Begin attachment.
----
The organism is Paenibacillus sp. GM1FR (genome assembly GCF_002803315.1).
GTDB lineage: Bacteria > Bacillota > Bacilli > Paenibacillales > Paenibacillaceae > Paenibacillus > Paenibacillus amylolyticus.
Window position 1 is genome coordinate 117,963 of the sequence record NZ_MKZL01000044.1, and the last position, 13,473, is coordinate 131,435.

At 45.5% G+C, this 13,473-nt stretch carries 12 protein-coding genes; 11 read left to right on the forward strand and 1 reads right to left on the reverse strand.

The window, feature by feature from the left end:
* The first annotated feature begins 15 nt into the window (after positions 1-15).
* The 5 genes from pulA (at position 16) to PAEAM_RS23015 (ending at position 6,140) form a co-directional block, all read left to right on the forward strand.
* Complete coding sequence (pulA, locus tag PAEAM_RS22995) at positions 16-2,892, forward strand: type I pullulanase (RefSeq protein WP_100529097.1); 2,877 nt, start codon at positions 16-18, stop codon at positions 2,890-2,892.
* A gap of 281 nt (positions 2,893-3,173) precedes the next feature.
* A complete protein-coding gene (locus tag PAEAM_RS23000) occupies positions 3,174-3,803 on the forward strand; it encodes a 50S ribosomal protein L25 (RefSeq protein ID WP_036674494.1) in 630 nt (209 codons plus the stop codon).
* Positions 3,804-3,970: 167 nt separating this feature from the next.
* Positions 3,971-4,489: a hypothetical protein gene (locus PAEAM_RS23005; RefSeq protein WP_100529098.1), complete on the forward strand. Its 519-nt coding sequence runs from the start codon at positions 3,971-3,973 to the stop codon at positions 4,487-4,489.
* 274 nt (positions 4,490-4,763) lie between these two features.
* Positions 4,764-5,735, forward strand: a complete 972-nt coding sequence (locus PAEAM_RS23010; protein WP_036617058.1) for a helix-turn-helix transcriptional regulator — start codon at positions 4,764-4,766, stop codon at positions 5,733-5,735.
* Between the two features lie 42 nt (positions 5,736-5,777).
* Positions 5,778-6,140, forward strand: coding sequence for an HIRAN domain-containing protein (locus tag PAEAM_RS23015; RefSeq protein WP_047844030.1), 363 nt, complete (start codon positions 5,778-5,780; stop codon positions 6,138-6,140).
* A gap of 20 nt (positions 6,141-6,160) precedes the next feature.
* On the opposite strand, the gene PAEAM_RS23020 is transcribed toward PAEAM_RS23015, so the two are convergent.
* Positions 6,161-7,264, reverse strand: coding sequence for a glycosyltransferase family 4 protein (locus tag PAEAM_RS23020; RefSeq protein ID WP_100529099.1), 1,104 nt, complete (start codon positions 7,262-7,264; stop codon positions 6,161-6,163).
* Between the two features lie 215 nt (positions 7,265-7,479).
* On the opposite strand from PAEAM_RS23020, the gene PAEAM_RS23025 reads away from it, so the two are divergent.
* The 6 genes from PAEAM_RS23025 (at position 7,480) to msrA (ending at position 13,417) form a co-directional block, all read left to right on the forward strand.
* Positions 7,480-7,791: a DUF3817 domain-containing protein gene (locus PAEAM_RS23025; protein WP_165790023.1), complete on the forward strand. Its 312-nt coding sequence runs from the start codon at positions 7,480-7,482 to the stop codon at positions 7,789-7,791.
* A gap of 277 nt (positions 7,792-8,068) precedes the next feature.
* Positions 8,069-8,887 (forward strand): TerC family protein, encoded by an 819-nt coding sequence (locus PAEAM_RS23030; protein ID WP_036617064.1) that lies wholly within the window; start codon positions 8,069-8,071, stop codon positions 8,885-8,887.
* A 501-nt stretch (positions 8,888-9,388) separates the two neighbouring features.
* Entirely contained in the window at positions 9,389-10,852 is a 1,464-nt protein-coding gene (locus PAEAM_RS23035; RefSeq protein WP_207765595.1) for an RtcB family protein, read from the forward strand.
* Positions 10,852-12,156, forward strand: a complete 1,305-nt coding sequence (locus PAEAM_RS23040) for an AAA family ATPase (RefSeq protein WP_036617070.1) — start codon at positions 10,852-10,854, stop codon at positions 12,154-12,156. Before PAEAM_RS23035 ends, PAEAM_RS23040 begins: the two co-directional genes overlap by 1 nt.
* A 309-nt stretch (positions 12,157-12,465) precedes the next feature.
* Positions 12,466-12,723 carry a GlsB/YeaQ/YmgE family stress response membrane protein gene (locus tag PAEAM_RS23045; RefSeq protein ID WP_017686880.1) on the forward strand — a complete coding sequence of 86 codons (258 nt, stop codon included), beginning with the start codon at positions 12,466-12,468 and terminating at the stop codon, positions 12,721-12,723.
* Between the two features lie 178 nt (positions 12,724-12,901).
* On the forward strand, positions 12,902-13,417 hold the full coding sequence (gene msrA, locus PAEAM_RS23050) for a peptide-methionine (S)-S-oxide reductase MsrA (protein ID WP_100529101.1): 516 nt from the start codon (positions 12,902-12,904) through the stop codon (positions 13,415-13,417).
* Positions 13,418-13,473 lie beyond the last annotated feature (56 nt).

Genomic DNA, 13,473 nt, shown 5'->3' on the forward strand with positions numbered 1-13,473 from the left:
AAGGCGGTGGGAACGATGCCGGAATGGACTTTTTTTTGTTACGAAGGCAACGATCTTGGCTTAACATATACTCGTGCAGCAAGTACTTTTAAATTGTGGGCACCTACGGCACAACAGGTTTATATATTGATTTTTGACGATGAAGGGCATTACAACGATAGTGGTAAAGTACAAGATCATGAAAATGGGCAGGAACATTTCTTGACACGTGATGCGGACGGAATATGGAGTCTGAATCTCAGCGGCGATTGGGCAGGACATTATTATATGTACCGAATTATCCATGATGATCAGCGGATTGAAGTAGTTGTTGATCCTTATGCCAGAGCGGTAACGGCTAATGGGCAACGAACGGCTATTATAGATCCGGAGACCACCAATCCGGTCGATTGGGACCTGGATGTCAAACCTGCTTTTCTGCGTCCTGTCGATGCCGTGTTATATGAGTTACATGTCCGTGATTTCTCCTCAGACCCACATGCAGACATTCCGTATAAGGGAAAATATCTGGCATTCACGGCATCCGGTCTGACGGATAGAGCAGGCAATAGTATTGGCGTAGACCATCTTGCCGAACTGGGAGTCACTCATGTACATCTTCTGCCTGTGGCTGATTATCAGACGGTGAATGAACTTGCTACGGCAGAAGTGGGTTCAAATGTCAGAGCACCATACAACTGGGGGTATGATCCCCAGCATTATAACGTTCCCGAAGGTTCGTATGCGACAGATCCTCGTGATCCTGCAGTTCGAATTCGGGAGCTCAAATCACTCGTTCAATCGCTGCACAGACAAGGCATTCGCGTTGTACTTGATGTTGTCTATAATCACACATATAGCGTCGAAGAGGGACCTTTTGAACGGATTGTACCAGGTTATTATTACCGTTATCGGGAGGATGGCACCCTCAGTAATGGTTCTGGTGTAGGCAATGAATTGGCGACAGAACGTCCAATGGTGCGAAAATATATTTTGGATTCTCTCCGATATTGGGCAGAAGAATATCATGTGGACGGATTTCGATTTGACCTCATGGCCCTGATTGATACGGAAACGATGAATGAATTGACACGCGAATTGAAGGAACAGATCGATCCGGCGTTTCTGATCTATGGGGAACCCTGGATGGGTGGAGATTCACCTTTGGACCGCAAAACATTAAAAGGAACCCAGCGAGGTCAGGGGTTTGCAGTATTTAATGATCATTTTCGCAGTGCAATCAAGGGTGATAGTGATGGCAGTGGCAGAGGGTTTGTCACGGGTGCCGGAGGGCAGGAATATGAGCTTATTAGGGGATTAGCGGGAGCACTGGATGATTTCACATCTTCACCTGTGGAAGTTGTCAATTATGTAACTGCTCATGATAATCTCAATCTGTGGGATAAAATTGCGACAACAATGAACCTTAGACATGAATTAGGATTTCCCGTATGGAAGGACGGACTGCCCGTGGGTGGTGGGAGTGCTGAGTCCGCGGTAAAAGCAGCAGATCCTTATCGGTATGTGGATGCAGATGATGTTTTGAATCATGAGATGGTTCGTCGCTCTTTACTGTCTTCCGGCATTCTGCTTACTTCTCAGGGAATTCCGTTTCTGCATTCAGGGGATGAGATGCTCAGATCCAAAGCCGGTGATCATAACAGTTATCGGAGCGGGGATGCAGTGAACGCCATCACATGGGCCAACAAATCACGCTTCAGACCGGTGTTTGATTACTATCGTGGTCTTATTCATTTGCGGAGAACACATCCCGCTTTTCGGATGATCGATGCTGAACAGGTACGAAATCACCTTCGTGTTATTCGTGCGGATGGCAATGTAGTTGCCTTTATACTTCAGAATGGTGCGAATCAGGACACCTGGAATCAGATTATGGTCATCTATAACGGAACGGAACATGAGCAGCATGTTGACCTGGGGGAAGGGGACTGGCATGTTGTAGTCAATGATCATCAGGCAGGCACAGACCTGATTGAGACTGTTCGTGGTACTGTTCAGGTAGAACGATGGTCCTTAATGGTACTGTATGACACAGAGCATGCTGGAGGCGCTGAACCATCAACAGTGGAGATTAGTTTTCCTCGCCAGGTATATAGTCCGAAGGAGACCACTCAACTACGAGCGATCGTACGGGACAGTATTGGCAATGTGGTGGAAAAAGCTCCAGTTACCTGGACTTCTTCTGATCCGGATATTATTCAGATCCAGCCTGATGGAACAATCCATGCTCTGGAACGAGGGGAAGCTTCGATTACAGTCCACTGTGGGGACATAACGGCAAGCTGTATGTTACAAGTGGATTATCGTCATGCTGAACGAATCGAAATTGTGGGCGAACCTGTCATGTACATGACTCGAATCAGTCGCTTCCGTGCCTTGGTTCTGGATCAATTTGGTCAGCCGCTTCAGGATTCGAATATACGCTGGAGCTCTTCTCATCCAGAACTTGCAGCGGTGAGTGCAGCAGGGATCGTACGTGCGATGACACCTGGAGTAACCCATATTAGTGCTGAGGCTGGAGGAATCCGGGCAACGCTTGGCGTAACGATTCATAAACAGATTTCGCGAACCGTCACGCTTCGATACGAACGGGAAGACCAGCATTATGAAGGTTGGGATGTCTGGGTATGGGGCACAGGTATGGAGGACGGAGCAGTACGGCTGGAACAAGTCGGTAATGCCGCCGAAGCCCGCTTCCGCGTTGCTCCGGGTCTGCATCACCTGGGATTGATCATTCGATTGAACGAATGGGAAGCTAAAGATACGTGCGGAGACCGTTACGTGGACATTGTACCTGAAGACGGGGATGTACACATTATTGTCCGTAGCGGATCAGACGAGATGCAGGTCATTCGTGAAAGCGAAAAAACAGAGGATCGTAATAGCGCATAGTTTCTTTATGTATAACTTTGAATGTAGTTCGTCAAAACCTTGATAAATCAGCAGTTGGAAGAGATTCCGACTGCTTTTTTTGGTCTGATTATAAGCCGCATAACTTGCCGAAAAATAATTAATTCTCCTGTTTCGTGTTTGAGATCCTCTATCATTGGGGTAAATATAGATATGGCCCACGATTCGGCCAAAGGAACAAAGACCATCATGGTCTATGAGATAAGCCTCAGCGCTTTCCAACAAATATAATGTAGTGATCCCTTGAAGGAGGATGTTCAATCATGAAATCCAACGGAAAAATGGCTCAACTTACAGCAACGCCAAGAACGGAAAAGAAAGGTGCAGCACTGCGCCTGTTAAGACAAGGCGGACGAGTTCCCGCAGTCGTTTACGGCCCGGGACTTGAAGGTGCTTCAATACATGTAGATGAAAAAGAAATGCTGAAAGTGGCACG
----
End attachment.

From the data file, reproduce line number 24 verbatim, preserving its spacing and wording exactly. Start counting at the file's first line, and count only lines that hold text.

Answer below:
* A gap of 277 nt (positions 7,792-8,068) precedes the next feature.